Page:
|An artist's impression of GE's 12-MW Haliade-X wind turbines. The turbines may only be the biggest machines in the sea for so long as manufacturers scramble to bump up scale.
From a 12-kW experiment in 19th-century Scotland to 12-MW giants that will stand twice as tall as the London Eye, wind turbines have undergone a significant engineering evolution. And as machines become ever-more powerful, outpacing the industry's expectations, project developers and turbine makers — rather than being concerned about the limits to growth — are hungry for even greater scale.
The first wind turbine used to generate power was built by Professor James Blyth at Anderson College in Glasgow in 1887. It was 10 meters high, had a generating capacity of 12 kW and powered a single home.
Fast-forward to 2010, the average offshore turbine was 3 MW and stood at around 100 meters, according to the International Energy Agency. That generating capacity is set to quadruple by 2021, when General Electric Co.'s 12-MW Haliade-X turbines become commercially available. And the IEA expects that by 2030, turbines will be soaring more than 250 meters high, with nameplate capacities of 15 MW to 20 MW.
The industry has underestimated the growth in the size of turbines in the past. "If you look at the development, we had 2.3 MW, basically an onshore turbine that we put offshore," Gunnar Groebler, senior vice president for wind at Vattenfall AB, told S&P Global Market Intelligence last month. "And then somebody said, 'We're going to build 3.6 [MW] or 4 MW,' and people said, 'Come on guys, this is double the capacity, how can you?' And now the 6 [MW] and 4 [MW] are running like a clock."
'We need big machines'
The demand for these new supersize turbines is coming from multiple corners of the industry. As pressure on offshore wind prices squeezes margins, larger turbines offer sought-after scale effects.
Non-technological reasons like planning restrictions are also bolstering the case for bigger machines. There are discussions around distance requirements for U.S. offshore wind farms, for example, aimed at safeguarding the environment for the country's fishing industry.
"For that kind of pattern we need big machines," said industry veteran Henrik Stiesdal, who most recently headed up Siemens Wind Power's technology department until his retirement in 2014.
Will Sheard, global due diligence manager at technical consultancy K2 Management A/S, sees further growth potential for the turbines. But the engineering of the next mega-turbines will require additional scrutiny.
The new Haliade-X turbine represents a significant jump from the 6-MW to the 12-MW model, he said. "That jump in doubling the capacity does cause some concern."
The Haliade-X, currently being tested, boasts blades longer than a soccer field, and according to GE produces 45% more energy than the most powerful turbine currently on the market. GE has already received orders for the machine, including from Equinor ASA and SSE Renewables Ltd. for their 3.6-GW Dogger Bank offshore wind project in the U.K.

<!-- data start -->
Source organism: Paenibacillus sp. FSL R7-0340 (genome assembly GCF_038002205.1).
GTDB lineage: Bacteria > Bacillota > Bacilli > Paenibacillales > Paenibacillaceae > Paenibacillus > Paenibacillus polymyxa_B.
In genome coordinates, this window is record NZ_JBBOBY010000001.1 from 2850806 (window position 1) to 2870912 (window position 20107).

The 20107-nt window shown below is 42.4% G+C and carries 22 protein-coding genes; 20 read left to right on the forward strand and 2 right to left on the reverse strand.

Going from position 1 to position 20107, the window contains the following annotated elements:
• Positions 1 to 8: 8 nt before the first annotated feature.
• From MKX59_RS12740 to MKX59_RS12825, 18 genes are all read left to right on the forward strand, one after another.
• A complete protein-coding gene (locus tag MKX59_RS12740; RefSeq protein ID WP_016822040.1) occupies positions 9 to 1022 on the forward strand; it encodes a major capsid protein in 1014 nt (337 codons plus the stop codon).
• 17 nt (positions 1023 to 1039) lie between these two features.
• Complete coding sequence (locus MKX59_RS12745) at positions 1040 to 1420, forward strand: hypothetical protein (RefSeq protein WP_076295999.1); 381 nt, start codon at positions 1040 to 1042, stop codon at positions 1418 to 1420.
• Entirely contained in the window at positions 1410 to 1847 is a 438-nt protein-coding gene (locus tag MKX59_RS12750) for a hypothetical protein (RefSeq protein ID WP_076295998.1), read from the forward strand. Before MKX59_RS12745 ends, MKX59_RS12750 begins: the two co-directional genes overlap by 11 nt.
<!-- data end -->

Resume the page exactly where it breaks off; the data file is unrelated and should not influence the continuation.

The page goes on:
Sheard sees the blades as a main factor limiting growth. The size pushes manufacturing to its limits, he said, and achieving the required rigidity could become more challenging with growth. "As blades get longer, they bend more in the wind," he added. In rough conditions, blades that are not sufficiently strong risk hitting the tower.
A solution to the bending blades could be the use of carbon fiber technology, said Stiesdal — a lever the industry has not fully exhausted yet. "I have myself erroneously worried about this for many years. And I was always proven wrong."
Financing the growth
While some developers may prefer not to take the risks that come with deploying a new generation of turbines, in terms of risk aversion, lenders are usually the more concerned stakeholders. "Financiers will request additional warranties" when new turbines are selected for a project, said Jan-Peter Elffers, co-founder of financial advisory boutique Amsterdam Capital Partners BV.
But there is also substantial trust in the turbine manufacturers, especially the legacy names like Siemens Gamesa Renewable Energy SA and Vestas Wind Systems A/S, Elffers said in an interview, and they cannot afford to lose that trust.
If a failure occurs and the manufacturer cannot or will not fix the machine, "that could be the end of their reputation," he added. That can even mean going beyond the repair requirements agreed in the contract.
Elffers, who has advised on a host of offshore wind projects, mostly in the Netherlands, said there is vast appetite from the financial community for new wind projects. "Parties just don't want to miss out on opportunities" to put their money into new deals, he said. When it comes to new turbines produced by the reputable manufacturers, "it has not been an issue to get those turbines financed."
'No visible end in sight'
For Stiesdal, turbines are only set to get ever-more powerful. "There is no visible end in sight" when it comes to scaling the technology and "there is nothing that GE does in their extrapolation that can't be further extrapolated."
The industry does have a reason to be confident in the equipment, as large-scale failures have been few and far between. One incident Stiesdal remembers was the Horns Rev 1 offshore wind farm in Denmark in the early 2000s. The turbines deployed for the project by Elsam Engineering A/S, Vestas Wind Systems A/S and ABB Ltd. had serial defects, affecting the transformer, gearbox and blades, and they were later upgraded and reinstalled.
"I had a lot of concerned people [reaching out] from the finance sector" about the issue, Stiesdal said. Since the upgrade, the wind farm has been operating normally. "We had this huge disaster, but we got over it," he added. Should another incident occur, there will be some recoil. "But we will get over it."